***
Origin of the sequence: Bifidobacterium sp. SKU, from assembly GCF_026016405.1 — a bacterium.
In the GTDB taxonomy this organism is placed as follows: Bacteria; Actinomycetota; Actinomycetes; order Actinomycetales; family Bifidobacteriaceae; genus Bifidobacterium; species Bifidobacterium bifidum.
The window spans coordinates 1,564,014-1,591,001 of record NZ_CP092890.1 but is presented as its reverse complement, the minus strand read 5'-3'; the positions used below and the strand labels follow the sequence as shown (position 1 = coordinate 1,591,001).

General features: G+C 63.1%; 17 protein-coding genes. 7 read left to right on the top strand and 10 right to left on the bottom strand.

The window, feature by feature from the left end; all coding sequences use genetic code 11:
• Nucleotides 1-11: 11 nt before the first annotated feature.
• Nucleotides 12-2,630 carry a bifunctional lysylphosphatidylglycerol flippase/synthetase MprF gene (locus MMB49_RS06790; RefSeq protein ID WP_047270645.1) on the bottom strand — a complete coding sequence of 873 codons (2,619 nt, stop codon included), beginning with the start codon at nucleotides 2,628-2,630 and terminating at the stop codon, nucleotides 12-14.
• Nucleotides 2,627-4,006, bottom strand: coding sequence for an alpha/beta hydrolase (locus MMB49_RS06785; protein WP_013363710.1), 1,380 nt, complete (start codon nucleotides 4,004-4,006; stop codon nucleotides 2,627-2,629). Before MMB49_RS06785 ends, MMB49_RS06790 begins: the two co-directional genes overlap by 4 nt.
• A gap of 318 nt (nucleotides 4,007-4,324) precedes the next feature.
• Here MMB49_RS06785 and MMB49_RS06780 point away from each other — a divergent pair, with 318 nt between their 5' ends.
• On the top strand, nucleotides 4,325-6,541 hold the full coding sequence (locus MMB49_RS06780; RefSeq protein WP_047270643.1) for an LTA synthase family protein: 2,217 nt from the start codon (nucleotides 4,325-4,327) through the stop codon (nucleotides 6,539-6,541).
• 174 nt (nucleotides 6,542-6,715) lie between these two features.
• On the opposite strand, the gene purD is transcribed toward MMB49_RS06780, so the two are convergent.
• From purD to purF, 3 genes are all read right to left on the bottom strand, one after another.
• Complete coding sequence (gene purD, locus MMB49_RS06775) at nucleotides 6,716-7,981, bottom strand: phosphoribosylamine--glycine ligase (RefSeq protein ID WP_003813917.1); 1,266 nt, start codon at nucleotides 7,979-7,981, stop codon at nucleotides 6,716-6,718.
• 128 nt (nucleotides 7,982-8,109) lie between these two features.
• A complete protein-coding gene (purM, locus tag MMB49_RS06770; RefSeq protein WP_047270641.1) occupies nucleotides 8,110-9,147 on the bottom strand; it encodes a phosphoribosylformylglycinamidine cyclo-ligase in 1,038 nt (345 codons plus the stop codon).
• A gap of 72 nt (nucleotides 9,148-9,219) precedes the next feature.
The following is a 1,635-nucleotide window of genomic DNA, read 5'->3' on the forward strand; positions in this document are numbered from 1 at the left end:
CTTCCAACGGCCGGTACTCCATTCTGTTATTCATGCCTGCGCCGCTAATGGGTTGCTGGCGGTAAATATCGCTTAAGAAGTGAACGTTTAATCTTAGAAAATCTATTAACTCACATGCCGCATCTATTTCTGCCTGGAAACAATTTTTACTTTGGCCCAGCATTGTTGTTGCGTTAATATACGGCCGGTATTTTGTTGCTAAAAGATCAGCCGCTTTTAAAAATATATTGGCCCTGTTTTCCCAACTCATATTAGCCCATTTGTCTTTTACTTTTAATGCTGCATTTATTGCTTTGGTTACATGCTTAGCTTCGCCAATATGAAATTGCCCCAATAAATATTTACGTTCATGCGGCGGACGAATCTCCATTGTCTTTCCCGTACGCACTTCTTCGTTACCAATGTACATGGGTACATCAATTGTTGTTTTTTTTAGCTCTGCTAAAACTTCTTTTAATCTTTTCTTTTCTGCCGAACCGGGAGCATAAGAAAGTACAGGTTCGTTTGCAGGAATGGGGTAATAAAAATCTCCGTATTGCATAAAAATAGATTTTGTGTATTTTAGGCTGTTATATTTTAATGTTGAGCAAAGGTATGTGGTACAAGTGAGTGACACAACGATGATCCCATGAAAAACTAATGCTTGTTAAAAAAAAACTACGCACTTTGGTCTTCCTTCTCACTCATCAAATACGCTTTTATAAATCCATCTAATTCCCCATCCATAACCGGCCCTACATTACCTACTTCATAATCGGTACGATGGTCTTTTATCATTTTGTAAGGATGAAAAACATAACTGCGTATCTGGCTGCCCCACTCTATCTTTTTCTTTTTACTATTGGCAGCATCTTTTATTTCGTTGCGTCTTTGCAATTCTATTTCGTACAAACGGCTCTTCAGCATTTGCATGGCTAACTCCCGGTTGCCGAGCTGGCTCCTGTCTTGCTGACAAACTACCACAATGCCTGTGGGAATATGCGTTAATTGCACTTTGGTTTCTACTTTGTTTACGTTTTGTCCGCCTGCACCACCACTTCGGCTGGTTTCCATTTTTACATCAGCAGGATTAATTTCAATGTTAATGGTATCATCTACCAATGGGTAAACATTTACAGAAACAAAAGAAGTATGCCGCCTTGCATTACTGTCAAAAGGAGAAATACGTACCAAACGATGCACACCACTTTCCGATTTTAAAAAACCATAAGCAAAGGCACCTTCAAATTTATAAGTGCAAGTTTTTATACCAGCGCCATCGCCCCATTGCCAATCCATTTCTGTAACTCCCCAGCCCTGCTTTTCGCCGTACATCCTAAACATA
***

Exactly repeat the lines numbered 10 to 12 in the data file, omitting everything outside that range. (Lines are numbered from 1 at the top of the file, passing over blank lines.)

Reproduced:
• Here MMB49_RS06785 and MMB49_RS06780 point away from each other — a divergent pair, with 318 nt between their 5' ends.
• On the top strand, nucleotides 4,325-6,541 hold the full coding sequence (locus MMB49_RS06780; RefSeq protein WP_047270643.1) for an LTA synthase family protein: 2,217 nt from the start codon (nucleotides 4,325-4,327) through the stop codon (nucleotides 6,539-6,541).
• 174 nt (nucleotides 6,542-6,715) lie between these two features.